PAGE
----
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Address List Development
2008 Local Update of Census Addresses
2009 Address Canvassing (Spring / Summer)
2009 Group Quarters Validation (October 2009)
2010 Update/Leave (March 1 – April 2, 2010)
700,000 applicants are needed in
2009 for Address Canvassing
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Questionnaire Delivery
• Questionnaires delivered or mailed to all
housing units in March 2010
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March 8-10
March 15-17
March 22-24
APRIL 1
April 1-10
Advance Letter
Questionnaires Mailed
Reminder Postcard
CENSUS DAY
Replacement Questionnaire
• Bilingual questionnaires (Spanish /
English) delivered or mailed in tracts
with more than 40% Spanish-speaking
households - - 15 million housing units
in 44 states
• We expect a 64% mail response
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Group Quarters Enumeration
• Group Quarters Validation (October 2009)
• Group Quarters Advance Visit (February – March 2010)
•
Service-Based Enumeration (March 29 – 31, 2010)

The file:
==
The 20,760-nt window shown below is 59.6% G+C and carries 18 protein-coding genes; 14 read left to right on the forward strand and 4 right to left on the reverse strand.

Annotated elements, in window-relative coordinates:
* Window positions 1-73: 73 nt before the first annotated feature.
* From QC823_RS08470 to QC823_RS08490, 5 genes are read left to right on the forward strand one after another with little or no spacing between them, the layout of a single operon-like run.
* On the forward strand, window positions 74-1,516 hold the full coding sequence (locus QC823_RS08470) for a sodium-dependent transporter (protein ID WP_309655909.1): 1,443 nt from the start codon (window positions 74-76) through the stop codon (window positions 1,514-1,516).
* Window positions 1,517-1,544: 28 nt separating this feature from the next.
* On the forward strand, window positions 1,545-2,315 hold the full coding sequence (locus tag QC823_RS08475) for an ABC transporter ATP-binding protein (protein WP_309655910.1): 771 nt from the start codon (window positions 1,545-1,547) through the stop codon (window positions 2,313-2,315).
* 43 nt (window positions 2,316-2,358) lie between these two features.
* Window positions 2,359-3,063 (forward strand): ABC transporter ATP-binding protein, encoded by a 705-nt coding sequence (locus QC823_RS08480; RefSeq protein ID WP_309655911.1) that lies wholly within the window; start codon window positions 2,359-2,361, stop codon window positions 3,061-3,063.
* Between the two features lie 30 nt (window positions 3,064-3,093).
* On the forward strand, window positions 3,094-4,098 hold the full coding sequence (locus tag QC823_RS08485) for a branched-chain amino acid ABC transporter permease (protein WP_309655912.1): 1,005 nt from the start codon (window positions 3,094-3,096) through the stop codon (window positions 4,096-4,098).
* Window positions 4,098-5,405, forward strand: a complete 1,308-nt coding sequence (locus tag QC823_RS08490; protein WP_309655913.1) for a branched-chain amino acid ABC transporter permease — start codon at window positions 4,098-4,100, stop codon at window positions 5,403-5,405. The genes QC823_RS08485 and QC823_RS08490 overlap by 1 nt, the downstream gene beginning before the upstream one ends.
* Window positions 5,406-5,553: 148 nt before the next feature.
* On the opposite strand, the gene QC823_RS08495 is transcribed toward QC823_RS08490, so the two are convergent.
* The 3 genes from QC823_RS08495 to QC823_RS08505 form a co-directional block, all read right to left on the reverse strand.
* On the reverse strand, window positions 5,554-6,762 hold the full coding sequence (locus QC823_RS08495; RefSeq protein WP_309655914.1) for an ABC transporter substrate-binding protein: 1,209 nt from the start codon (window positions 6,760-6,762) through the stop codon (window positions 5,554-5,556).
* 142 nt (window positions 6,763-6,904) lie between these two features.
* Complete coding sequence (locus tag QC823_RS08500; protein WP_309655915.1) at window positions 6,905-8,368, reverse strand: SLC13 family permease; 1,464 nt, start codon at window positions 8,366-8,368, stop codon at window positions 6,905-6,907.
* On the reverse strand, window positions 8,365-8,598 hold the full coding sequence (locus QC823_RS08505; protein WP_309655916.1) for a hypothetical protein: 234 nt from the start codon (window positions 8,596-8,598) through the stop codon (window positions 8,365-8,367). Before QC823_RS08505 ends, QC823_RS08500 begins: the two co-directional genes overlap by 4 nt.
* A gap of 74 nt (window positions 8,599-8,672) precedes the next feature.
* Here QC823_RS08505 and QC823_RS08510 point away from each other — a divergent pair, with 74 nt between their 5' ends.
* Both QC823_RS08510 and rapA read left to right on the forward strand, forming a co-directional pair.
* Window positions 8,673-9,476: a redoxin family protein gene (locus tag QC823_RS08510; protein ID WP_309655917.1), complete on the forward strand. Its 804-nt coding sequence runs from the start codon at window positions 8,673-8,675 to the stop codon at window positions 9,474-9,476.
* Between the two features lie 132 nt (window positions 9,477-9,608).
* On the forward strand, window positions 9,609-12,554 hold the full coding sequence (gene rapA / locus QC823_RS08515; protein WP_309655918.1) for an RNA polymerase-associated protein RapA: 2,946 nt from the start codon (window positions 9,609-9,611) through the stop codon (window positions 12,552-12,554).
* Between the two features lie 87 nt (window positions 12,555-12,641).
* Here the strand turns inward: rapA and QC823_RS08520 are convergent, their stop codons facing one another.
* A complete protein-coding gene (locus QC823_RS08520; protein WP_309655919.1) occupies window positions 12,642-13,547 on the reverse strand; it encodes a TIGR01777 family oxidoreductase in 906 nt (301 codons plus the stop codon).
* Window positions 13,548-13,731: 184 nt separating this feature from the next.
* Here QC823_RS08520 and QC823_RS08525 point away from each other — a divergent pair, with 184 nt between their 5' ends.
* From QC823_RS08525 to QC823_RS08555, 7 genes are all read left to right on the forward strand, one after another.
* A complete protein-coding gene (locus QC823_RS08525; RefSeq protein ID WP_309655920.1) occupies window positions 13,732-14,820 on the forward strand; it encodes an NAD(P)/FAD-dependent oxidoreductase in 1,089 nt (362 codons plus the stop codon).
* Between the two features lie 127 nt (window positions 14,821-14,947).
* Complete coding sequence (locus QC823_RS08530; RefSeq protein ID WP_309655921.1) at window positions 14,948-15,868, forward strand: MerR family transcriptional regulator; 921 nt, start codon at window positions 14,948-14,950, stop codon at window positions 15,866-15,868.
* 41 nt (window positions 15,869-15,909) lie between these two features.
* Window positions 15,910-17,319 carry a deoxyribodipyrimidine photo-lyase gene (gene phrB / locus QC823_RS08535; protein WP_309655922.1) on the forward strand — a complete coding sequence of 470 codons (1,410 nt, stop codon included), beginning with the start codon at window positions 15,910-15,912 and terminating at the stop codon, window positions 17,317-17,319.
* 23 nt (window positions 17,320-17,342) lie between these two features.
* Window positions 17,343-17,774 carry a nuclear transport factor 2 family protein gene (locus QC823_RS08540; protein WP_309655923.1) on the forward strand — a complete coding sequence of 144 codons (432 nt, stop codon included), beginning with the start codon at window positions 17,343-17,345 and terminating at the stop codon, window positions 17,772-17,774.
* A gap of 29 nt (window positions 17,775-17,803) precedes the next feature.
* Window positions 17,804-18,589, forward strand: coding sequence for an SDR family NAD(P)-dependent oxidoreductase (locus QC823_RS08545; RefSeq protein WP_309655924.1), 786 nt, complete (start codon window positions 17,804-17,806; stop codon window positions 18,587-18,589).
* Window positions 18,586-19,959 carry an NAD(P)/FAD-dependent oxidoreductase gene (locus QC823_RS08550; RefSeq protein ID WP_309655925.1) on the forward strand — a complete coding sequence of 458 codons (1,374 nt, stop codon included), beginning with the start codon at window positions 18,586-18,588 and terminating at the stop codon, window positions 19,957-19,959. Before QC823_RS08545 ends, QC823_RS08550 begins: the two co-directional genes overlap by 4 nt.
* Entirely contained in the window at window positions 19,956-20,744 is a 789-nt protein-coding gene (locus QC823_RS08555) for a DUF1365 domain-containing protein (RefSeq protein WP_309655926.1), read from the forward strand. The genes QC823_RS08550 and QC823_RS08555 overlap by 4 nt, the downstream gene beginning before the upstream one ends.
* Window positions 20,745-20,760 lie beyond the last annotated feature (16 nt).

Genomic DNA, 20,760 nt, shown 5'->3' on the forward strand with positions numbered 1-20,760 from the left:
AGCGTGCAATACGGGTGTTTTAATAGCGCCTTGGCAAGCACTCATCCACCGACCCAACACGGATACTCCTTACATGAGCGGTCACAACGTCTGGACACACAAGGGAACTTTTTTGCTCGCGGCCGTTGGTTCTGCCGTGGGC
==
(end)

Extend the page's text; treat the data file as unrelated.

– Targeted Non-Shelter Outdoor Locations
– Shelters
– Soup Kitchens
– Regularly Scheduled Mobile Food Vans
• Military Group Quarters Enumeration (April – May 2010)
• Group Quarters Enumeration (April – May 2010)
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Transitory Locations Enumeration
• Locations include RV parks, campgrounds,
hotels, motels, marinas, racetracks, circuses,
and carnivals
• Designed for people who do not have a
“Usual Home Elsewhere” at time of census
operations
• Transitory locations are identified through
Address Canvassing and local knowledge
• March 22 to April 16, 2010
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Household Enumeration
• Nonresponse Followup (NRFU)
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Most costly component of the census
Enumerators visit close to 47 million addresses
Multiple attempts made with households
700,000 field staff hired locally in 2010
Multilingual enumerators
Late April through June 2010
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Language Assistance Program
• Targeted mailing of bilingual Spanish/English
questionnaire
• Questionnaires display both English and Spanish